Glimpses of the Divine - RSSB Satsangs & Essays Download | Print

Glimpses of the Divine

Initiation by a living master marks the beginning of a tremendous spiritual adventure. From times immemorial, the soul, our real Self, has been waiting for this moment to occur. It is the awakening from an age-old slumber. As we progress our consciousness expands, encompassing everything.

Being allowed to engage in Shabd meditation is said to be the greatest gift which can be bestowed on a human being. The living master is not only the unparalleled spiritual teacher, he is also the personal inner guide of the Shabd practitioner. Progress on this spiritual path is not measured by achievements or results. Far from it – it is infinitely more subtle and is linked with the experience of love. And that love hasn’t anything to do with physical love, because it falls outside the parameters of the physical.

Expanding consciousness automatically implies becoming aware of changes in our mind-set and in our attitude towards things and circumstances. In short, our whole being is undergoing a complete and radical transformation. It is a life-changing process that does not take place overnight but over the course of a lifetime – most probably many lifetimes. The spiritual teacher, untiring in his generosity, has come to this earthly plane “to bear witness to the Light” – to share the spiritual teachings with us.1 In the way the master speaks about the Father, his love for the Father, his love for the Lord, shines through. We are being urged to live in His will, to accept whatever comes our way. As we are fallible human beings, this is a “mission impossible,” and yet it is the ultimate challenge we’re faced with in life. Our destiny is fixed; karma has to be gone through and paid off. The karmic load will be lightened, however, once we start gaining some mastery over the inclinations of our mind. Our receptivity to the master’s teachings increases through the regular daily meditation practice. Through our master, we start getting a glimpse of the Divine.

In the Gospel of John there are many references to bearing witness to the truth and the light. Hazur Maharaj Ji gives deep insight into the truth of these statements. In Light on Saint John he comments:

Saint John is explaining to us that the Saints, the Masters come as a witness to the existence of the Light so that “all men through him might believe,” that is, might experience that Light that God has kept within us.2

The masters share with us a divine intimacy. Through their teachings, through the seemingly simple way in which they express themselves, they touch the spiritual core of our being. Automatically, love for these teachings is evoked within us. On the surface there is the physical teacher but on an inner level, an opening up to the inner master, the Shabd master, is simultaneously taking place as well. Often Baba Ji repeats that we shouldn’t limit ourselves to the physical. Again, initiation is the start of an incredible cosmic inner journey. By walking the path, by engaging in meditation, a disciple of a living master will experience his consciousness being raised. A clarity of vision takes possession of our life, and we begin to see as if with new eyes, with a fresh awareness of an inner reality, the effect of an inner transformation. This goes hand in hand with an ever-increasing sense of gratitude, a renewed determination to stick to our side of the spiritual bargain, to never slacken in our daily spiritual discipline. We also may experience a glimpse of the Divine when we are in the presence of the living master.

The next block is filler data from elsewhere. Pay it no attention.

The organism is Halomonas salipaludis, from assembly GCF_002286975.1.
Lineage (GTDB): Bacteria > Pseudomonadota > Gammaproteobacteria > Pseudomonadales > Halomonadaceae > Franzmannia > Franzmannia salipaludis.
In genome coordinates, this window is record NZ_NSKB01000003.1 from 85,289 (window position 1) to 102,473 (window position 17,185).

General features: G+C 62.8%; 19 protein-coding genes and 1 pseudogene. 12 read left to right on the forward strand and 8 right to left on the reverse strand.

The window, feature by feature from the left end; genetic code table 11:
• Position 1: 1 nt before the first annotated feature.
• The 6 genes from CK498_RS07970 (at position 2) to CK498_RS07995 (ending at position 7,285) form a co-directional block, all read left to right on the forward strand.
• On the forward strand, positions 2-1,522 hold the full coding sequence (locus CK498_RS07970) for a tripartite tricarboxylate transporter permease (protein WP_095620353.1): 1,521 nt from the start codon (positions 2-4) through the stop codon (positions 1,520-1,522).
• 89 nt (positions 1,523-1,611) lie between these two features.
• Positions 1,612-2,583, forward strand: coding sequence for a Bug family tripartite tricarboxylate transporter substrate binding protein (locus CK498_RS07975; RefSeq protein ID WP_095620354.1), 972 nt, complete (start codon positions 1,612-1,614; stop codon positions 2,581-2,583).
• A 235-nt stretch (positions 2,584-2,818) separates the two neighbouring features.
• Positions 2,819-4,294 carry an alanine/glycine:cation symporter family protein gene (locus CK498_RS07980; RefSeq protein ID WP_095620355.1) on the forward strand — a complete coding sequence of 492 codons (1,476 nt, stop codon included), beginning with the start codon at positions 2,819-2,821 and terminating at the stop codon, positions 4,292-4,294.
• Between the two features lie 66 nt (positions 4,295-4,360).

In our meditation there are also these moments of divine inspiration – not to be shouted from the rooftops, but to be cherished as precious inner treasures. There are no words to describe what the inner master, the Shabd master, is doing for us. So much is kept hidden from us, because protection by the master from being carried away by inner experiences is necessary. Our part is to be patient and to appreciate and digest what is being given to us out of the Lord’s boundless love. For this whole life of ours is a gift from the Lord; everything – down to every breath we take – is prashad. Just look around you and let this realization sink in.

The importance of satsang cannot be over-emphasized. Huzur uses a powerful metaphor in Die to Live to drive this point home. First of all, he compares initiation to planting the seed of Nam, at the same time giving the reassurance that this seed must sprout. This seed will grow into a crop:

The seed of Nam is planted within every initiate, and it must sprout. We are advised to protect this crop and preserve the sanctity of this treasure. A crop in an open field will certainly grow without protection, but it remains vulnerable and is easily plundered. We must, therefore, surround our crop, which we grow through meditation, with the fence of satsang, the company of the Masters and the Saints and their devotees. Satsang provides an impregnable shield against robbers and thieves who may wish to have us squander that spiritual wealth.3

We cannot do without the protection given by satsang, whether it is a satsang given by the living master or a satsang given by a fellow satsangi doing seva as a speaker. Satsang is always by the master; it is a unique opportunity to share the teachings, to experience the power of the gathering of the support group and to imbibe the spiritual atmosphere. In satsang we may be inspired by the words of the speaker and feel a spiritual uplift. There is even more to satsang than this, and that is the feeling of closeness to the Shabd master. The outer satsang is accompanied by an inner satsang as it were. Our relationship with the Divine gets strengthened and a deep longing for our master suffuses our whole being.